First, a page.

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Get More Creative with Combinations

In Part One of this article, Four Star’s Signature Garden Designer Ian McGreevy shared his techniques for choosing containers and selecting plants and colors that guarantee beautiful combinations. He explores using texture and surprise elements here, along with ways to ensure those plants stay beautiful all season long.

Mix it Up with Texture

“Texture can really ramp up interest,” says Ian McGreevy. “Try using different textures and types of plants.  Experiment with flowers of different shapes and sizes, especially double flowers like Rockapulco® Impatiens, Superbells® Double, Supertunia® Double and Illumination® Begonia.”

Ian McGreevy
This elegant combination combines various colors and textures that contrast and complement the container.


Ian recommends using tropicals and foliage-focused plants like Heart to Heart™ Caladiums or ColorBlaze® Coleus to create contrast with flower-heavy ones as well.  “Don’t be afraid to add foliage with deep lobes or scallops, variegation or asymmetry. With an interesting flower nearby, these really pop!”

“Certain lighter thrillers like Gaura and Graceful Grasses® Pennisetum will also look great swaying in the breeze.”

Go for the surprise element

Many winning combinations have that surprise element, such as a shrub or perennial, a tropical plant, an herb or edible plant, or a grass that takes it to another level. Retailers are finding that consumers really like these new options.

Ian McGreevy
The tall, colorful foliage lends an unexpected element to this beautiful combination in the Four Star Display Garden.


Ian has used several shrubs and perennials in his combinations with great success.  “Generally, I look for upright and tidy varieties to use as thrillers in combos,” he says.  “Tall, narrow evergreens fit the bill, such as Buxus, Ilex and Fine Line® Rhamnus. For more texture, I like to use the leafy, wild habits of Ligustrum, Weigela, Spiraea, Physocarpus, Lace® Sambucus, Pugster® Buddleia and others in a decorative, single-plant pot.”

“Remember that perennials and shrubs are in bloom for just part of the season, so they ought to have long-lasting flowers or attractive foliage to fill in after they’re done,” he explains.  “For flowers, I like to use Dolce® or Primo® Heuchera, Echinacea, Lamium, Spiraea and Buddleia.  Dwarf Hydrangeas like Bobo® or Little Quick Fire® and compact Weigela like Spilled Wine® and Sonic Bloom® are great for monoculture pots. For foliage, perennials that work well are Hosta, Brunnera, ferns, grasses and Goldilocks Lysimachia.”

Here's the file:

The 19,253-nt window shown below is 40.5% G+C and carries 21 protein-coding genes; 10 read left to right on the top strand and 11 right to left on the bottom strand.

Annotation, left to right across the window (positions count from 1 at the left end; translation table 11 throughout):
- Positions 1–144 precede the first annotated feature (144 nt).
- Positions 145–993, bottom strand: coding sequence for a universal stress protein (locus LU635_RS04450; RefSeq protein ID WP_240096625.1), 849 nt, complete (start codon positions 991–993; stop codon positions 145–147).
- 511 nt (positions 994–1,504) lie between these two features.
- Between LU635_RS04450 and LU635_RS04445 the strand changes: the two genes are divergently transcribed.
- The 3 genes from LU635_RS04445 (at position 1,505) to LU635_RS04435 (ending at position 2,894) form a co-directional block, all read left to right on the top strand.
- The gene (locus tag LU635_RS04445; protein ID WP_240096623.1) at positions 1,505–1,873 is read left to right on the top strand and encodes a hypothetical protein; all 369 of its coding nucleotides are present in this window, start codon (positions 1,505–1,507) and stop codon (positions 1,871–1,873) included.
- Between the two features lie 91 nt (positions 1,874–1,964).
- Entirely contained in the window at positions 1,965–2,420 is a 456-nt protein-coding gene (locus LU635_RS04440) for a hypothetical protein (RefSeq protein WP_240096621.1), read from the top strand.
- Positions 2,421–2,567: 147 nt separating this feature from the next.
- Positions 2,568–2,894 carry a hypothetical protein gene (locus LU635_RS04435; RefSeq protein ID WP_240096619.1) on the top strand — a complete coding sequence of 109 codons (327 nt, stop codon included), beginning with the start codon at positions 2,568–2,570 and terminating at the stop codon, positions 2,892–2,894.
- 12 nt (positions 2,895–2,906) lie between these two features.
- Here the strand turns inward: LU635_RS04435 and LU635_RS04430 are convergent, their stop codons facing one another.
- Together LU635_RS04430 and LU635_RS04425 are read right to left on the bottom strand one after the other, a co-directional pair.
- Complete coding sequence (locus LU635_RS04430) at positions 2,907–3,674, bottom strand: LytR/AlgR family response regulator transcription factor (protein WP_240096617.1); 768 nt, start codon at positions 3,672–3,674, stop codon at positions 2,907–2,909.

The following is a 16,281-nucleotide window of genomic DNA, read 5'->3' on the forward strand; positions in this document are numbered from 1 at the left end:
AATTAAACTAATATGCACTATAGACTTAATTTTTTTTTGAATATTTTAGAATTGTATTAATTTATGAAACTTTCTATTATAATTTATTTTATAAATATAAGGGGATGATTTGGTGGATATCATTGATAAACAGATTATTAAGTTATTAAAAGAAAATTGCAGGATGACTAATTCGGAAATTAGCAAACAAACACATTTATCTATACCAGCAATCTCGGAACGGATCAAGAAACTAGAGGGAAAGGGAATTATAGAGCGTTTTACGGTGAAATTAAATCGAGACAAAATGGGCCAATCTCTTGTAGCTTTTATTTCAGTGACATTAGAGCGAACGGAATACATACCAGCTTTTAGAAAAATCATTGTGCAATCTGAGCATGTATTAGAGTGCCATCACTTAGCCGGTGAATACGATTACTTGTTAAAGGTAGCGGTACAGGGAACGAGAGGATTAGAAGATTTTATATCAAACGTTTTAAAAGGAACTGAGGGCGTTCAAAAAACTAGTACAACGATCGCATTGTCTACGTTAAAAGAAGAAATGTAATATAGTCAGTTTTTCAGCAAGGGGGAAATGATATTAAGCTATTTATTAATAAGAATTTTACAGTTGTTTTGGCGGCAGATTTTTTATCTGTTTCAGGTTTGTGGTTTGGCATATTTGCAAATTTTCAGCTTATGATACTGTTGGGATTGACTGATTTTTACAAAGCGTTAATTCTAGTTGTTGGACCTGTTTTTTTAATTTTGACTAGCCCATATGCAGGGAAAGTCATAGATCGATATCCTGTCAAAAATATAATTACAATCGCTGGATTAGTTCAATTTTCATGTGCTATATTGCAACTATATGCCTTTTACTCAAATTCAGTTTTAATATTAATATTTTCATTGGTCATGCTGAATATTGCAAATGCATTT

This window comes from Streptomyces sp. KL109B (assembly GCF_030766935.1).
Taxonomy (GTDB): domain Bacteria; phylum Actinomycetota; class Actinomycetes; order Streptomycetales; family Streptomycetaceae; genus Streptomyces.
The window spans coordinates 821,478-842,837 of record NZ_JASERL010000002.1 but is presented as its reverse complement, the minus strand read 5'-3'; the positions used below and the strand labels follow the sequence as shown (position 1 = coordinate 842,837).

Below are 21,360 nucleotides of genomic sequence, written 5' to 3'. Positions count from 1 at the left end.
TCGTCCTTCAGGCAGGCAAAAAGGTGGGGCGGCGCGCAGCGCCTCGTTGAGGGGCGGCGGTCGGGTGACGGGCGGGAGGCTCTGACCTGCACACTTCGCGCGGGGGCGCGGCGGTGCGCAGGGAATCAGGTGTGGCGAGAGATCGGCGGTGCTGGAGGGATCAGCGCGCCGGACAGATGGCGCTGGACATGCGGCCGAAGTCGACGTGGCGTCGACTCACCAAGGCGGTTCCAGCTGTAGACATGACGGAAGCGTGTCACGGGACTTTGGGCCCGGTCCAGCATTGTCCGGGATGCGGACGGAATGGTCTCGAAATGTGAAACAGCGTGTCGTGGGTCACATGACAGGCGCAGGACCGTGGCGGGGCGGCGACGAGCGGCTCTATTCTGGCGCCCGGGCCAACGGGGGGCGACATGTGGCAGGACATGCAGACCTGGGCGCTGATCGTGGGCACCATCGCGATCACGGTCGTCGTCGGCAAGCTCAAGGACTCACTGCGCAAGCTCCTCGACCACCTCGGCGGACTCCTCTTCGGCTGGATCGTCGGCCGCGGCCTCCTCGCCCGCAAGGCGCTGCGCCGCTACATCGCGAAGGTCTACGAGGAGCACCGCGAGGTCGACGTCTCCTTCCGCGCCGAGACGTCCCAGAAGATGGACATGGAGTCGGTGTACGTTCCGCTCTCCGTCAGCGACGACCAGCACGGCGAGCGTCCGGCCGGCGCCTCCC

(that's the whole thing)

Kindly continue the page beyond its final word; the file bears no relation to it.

As an added bonus, perennials and shrubs can be transplanted into the landscape at the end of the season.

Encouraging interaction

Ian suggests using interactive elements like fragrance, texture and edible plants to make a container more enticing.  “Fragrant plants like Cerveza ‘n Lime® Plectranthus, Lantana, Proven Accents® Rockin’® ‘Golden Delicious’ Salvia, Angelonia, and At Last® Rosa draw in visitors, and make great container plants.  I like to use them in patios and high-traffic areas to get the most out of them.”

Ian McGreevy
By choosing plants that interact with each other in terms of textures, fragrance, pollinator attraction or other factors, you can create combinations that look beautiful together and create a unique setting.


“Pleasant-to-touch textures are just as attractive in pots, such as Proven Accents® Lemon Coral® Sedum, Helichrysum, Mexican Feather Grass Nassella, Spiralis Juncus, and various ferns or foliage plants.  Try to avoid mixing these with scratchy or sticky plants such as Lantana, roses and others.” he adds.

He also uses pollinator-friendly plants like Salvia, Echinacea, rose, Vermillionaire® Cuphea, Buddleia and Helianthus to attract a daily show of local bees, hummingbirds and butterflies.

Edible plants and herbs are seeing more popularity in combinations as well, thanks to their season-long appeal and practicality.  Some of his favorites are Amazel Basil™, thyme, peppers and double flowering Berried Treasure™ strawberries.

Arranging within a container

Ian McGreevy
Different combinations enhance a variety of containers on display every summer at the Four Star Display Garden.


Ian explains his rules of thumb for arranging plants in a combination.  He offers several recommendations for plant placement and container styles:

  • When using a highly decorative container, keep the plants simple and symmetrical and let the pot do the work. The exciting pot will make a one-or-two-plant combo or single specimen plant really shine.
  • Likewise, you can elevate a simple container with an exciting and varied combo – this is a perfect place to experiment with asymmetry and interesting plant selection, like tropicals or the basil, strawberries and peppers in the Proven Harvest™ collection.
  • Standard production hanging baskets look best with a symmetrical arrangement that will quickly grow down to cover the pot while staying balanced.
  • However, larger or more unique hangers have room for exciting combos, seasonal interest, and even small thrillers. For example, try a wicker basket featuring kale, Heuchera, Pennisetum, and Superbells Calibrachoa.

Don’t forget planting requirements!

Combinations that last are the goal, so Ian suggests designers consider sun, shade, soil and water needs when putting plants together, especially in hanging baskets where maintenance and water are more of a challenge. Vigor rates, soil pH and amount of fertilizer, pest attractants and maintenance also come into play when creating combinations that will help customers achieve success at home.

For more information and tips on creating great combinations, click here. See Part One of this article here.